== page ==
Simply digging the trench for a ground source heat pump can take several days, causes a lot of disruption and mess, and adds to the overall cost of installation. If you intend to use borehole for a vertical ground loop, there’s the added complication of specialist drilling equipment and the risks around encountering unexpected ground conditions that could increase the cost of drilling.
Using a heat pump less often will obviously cause less wear and tear on moving parts, which means its component parts will last longer.
However, the paradox here is that the advice for running your heat pump efficiently is to let it run continuously, even if you pop out to the shops for an hour or two.
Doing anything that makes your heat pump work excessively hard is likely to reduce its lifespan, or at least the lifespan of certain components. You might want to make sure that you are not turning it on and off too frequently, although this is likely to have a relatively minor impact on the lifespan of your heat pump, so the most important thing is to make sure it works for you and your lifestyle.
Location and Climate
If you live in a relatively temperate climate, such as here in Scotland, your heat pump won’t need to work as hard as it would in more extreme climates, such as Alaska or Canada.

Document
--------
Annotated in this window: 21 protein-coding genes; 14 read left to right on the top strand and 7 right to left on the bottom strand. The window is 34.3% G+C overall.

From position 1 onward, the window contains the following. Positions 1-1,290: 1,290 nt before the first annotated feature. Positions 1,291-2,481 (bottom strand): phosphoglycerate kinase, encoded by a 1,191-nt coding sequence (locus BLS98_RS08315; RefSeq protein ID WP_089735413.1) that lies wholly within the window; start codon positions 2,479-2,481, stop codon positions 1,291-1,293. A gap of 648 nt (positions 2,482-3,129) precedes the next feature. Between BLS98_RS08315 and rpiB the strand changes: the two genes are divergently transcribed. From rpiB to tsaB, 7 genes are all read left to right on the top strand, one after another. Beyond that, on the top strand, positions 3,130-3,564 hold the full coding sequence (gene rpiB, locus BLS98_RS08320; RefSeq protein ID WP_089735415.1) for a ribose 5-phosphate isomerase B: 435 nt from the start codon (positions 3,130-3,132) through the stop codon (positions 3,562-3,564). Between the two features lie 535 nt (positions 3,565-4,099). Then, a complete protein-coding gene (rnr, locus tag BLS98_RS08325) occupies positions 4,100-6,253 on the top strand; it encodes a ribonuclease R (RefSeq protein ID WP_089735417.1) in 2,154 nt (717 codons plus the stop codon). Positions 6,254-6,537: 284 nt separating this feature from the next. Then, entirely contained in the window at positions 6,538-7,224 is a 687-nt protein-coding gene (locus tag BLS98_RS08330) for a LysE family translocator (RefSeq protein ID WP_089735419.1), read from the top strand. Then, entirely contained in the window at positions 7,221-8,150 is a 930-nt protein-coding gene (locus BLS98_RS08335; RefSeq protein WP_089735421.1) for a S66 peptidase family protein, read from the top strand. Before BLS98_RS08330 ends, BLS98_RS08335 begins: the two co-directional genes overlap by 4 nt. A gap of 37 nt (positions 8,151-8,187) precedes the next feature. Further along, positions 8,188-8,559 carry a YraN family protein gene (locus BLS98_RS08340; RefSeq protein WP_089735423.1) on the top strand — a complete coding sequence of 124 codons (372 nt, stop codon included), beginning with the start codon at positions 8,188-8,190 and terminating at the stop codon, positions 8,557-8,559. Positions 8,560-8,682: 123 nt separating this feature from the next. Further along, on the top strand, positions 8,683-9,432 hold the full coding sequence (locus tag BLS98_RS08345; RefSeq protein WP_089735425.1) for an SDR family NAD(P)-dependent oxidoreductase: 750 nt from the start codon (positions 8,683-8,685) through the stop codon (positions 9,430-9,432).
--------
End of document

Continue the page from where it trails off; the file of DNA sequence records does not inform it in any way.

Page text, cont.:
When temperatures plummet, the larger difference between the outside temperature and the desired inside temperature means that the heat pump has to work harder to maintain the indoor temperature.
Not only does this mean that the heat pump works slightly less efficiently, but also induces greater wear entire on the component parts, which can reduce the lifespan of the heat pump itself. Or at the very least will increase the amount of maintenance required and frequency of part replacement.
It’s important to make sure that your heat pump is installed properly. An important consideration is the correct location for your heat pump.
Allowing proper circulation of air around the heat pump is extremely important, as is ensuring it is not a risk from trees or other plants dropping leaves or even dead branches on top of it. Overlooking any of these factors could certainly reduce the lifespan of your heat pump.
Stress to the unit caused by insufficient air circulation is going to make it work too hard and possibly fail prematurely. And clearly evident branch lands on top of it, that could be very bad for its continuing functioning also.
Maintenance And Servicing
It’s extremely important that you maintain and service your heat pump regularly. A stitch in time saves nine as they say, and that is true of any mechanical device particularly a heat pump.
A poorly maintained unit won’t last as long as one that has been well maintained and cared for. Service intervals on heat pumps vary, but once a year is a good rule of thumb.
Ensuring fan blades are kept clean and bearings are greased just makes good sense and will help your heat pump to last longer.
Signs Your Heat Pump Might Need Replacing